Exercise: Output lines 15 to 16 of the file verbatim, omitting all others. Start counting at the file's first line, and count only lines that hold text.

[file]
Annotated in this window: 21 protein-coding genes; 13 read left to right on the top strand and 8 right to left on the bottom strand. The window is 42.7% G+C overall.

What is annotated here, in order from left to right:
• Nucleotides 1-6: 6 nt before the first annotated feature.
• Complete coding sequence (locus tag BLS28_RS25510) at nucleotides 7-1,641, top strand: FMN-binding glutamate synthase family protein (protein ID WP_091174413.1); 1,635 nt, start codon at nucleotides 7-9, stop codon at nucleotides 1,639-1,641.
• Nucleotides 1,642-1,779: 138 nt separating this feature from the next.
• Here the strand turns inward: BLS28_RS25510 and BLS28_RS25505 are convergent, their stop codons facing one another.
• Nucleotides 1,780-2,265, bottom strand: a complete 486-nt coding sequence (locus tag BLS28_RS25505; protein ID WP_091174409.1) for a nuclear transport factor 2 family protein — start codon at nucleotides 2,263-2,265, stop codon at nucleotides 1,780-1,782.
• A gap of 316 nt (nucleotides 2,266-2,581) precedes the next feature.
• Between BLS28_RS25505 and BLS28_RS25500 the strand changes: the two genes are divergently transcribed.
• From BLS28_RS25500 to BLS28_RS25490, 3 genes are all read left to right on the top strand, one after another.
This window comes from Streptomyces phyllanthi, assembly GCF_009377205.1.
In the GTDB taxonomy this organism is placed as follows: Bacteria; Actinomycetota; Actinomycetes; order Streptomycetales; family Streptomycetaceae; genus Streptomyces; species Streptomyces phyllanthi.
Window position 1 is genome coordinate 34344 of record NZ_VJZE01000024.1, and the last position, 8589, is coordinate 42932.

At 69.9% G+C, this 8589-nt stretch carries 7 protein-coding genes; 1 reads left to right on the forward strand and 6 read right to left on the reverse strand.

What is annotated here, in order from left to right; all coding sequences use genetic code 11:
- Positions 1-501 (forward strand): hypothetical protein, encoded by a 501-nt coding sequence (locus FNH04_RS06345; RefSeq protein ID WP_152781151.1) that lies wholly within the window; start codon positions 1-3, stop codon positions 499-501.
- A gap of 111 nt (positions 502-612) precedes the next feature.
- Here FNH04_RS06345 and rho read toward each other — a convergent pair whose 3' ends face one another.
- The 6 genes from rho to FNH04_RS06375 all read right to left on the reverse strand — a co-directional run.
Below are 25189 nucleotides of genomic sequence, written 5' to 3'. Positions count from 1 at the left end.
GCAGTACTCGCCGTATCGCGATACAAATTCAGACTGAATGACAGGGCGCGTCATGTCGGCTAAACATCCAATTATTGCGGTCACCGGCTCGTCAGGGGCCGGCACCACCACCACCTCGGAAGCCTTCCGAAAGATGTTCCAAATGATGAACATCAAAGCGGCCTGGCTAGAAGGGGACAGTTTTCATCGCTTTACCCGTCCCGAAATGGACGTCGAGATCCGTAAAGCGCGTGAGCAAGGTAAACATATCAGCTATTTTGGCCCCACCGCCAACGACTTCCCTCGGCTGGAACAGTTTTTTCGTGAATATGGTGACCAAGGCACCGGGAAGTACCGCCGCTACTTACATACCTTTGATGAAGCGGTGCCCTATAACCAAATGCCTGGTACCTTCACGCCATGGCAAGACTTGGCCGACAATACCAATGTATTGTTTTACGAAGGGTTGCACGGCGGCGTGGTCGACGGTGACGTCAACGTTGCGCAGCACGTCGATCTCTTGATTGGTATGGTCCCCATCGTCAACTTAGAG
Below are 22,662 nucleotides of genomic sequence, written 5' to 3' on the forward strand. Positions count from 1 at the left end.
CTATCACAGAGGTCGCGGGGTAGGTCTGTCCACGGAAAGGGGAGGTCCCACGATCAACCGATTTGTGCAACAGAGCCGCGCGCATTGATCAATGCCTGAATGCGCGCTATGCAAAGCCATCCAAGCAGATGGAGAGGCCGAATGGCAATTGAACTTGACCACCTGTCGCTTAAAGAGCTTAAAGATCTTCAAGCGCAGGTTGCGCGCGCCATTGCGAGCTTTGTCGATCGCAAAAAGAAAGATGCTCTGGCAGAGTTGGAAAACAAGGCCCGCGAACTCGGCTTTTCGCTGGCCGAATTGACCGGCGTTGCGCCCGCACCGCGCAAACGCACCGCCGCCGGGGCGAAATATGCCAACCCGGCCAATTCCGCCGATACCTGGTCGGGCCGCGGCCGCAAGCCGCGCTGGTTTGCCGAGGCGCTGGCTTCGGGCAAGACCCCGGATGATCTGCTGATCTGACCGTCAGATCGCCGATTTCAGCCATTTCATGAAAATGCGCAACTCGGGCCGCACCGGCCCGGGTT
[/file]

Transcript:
What is annotated here, in order from left to right; all coding sequences use genetic code 11:
- Positions 1-501 (forward strand): hypothetical protein, encoded by a 501-nt coding sequence (locus FNH04_RS06345; RefSeq protein ID WP_152781151.1) that lies wholly within the window; start codon positions 1-3, stop codon positions 499-501.